nightmare, she is choking her roommate and friend, Titus (Tituss
Burgess), who is in bed screaming for her to get off. Titus then
tells Kimmy that she needs to find someone to talk to about what
it was like being in the bunker in order to stop the random
moments of violence that are occurring without her awareness. As
a survivor of something so stigmatized (a very extreme version of
intimate partner violence and sexual assault), however, Kimmy
does not want to disclose her situation to more people than she
must. The stigma of being “mole-woman,” to Kimmy, prevents
her from living a fuller life and so she keeps this to herself.
According to researchers, this is very common behavior among
survivors of intimate partner violence and results in situations
where stigmatization is associated with avoidance and lack of
disclosure (Kennedy and Prock 6.). Kimmy portrays lack of
disclosure by not telling her close friends, many of whom don’t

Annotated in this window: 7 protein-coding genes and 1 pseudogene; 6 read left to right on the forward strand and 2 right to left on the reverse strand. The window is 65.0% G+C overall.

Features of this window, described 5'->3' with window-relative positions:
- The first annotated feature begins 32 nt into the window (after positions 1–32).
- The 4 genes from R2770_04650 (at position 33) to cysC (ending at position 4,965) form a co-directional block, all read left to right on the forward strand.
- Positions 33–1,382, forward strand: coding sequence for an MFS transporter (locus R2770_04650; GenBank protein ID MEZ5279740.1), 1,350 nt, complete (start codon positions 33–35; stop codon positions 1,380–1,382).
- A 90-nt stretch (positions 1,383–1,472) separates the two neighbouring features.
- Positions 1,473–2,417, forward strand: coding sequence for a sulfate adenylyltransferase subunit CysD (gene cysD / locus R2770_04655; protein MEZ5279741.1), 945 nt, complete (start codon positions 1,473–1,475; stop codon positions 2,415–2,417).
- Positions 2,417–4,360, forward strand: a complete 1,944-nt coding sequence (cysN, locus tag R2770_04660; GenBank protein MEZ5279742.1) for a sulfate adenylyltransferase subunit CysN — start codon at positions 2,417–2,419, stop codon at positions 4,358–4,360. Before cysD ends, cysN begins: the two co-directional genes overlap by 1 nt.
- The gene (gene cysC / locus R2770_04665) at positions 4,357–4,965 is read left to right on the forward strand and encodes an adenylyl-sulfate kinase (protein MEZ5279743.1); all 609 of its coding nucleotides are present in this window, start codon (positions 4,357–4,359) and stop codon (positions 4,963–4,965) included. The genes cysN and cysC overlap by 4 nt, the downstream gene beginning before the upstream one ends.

find out about her past until the end of the first season, and by
finding creative ways to keeping her past secret (like introducing
herself as Kimmy Smith).
Realizing that Titus is right, she tries to talk to Siri later in
the episode about her problems resulting from previously being a
mole woman (and Siri correctly responds, “That’s messed up.”) but
ends up on a date with an older man who has dementia and,
therefore, cannot remember anything she says to him. After talking
with him for a long time, she realizes that it’s not just saying things
out loud that will help her feel better, but she needs someone who
will understand and talk with her about her feelings. The narrative
of Kimmy seeking help is one that is normal and doable. She
doesn’t automatically open up about her traumatic past but does
have the ability to see that help could be beneficial. Kimmy’s initial
resistance and eventual realization that she needs help allow for a
more complex and realistic narrative in which the main triumph
for the character is not merely survival after intimate partner
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